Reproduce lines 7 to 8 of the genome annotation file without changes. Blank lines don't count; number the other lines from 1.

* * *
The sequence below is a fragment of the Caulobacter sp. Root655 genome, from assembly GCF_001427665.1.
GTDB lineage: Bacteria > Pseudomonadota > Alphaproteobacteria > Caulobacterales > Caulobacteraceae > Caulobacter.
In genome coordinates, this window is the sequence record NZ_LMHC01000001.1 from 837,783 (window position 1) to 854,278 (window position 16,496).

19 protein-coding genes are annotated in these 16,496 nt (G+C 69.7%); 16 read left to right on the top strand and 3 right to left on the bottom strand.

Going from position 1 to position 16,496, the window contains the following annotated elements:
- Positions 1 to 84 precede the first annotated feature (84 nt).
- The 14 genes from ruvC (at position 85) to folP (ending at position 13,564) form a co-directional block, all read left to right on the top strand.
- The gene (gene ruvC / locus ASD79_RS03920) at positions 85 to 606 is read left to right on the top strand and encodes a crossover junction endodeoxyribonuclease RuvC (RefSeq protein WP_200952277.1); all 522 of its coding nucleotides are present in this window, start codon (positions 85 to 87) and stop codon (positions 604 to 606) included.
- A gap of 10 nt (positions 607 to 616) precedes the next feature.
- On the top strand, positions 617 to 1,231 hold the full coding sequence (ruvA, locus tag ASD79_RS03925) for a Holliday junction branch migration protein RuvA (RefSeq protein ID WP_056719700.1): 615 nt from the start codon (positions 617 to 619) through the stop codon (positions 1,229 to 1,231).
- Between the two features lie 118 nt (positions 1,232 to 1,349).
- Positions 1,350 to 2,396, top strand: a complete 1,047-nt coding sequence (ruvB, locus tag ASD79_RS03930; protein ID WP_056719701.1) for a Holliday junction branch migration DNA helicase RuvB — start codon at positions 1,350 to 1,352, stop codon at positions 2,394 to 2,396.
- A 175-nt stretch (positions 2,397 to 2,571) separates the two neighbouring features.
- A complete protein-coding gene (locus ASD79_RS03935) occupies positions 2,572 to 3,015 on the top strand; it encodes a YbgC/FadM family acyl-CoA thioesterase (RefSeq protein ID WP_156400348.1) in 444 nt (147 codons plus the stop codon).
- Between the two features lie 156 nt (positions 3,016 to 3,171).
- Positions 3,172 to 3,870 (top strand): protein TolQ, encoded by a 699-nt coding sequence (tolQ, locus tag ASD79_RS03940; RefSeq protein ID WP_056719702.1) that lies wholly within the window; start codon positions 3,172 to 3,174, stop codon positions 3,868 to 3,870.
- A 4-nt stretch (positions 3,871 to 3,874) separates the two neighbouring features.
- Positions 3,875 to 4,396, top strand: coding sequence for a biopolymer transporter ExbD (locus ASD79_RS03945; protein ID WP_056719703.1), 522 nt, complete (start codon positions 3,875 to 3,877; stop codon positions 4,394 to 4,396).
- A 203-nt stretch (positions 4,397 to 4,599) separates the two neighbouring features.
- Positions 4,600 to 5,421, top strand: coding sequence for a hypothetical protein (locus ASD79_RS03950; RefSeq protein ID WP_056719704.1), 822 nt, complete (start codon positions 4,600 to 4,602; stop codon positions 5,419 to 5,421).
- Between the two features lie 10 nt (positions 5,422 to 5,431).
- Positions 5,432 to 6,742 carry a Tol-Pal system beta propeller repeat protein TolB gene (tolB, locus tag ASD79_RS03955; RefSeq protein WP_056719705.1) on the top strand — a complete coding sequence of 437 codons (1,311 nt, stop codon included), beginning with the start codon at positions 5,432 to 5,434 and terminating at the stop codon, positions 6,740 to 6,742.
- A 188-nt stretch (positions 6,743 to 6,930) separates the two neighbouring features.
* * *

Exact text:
- The 14 genes from ruvC (at position 85) to folP (ending at position 13,564) form a co-directional block, all read left to right on the top strand.
- The gene (gene ruvC / locus ASD79_RS03920) at positions 85 to 606 is read left to right on the top strand and encodes a crossover junction endodeoxyribonuclease RuvC (RefSeq protein WP_200952277.1); all 522 of its coding nucleotides are present in this window, start codon (positions 85 to 87) and stop codon (positions 604 to 606) included.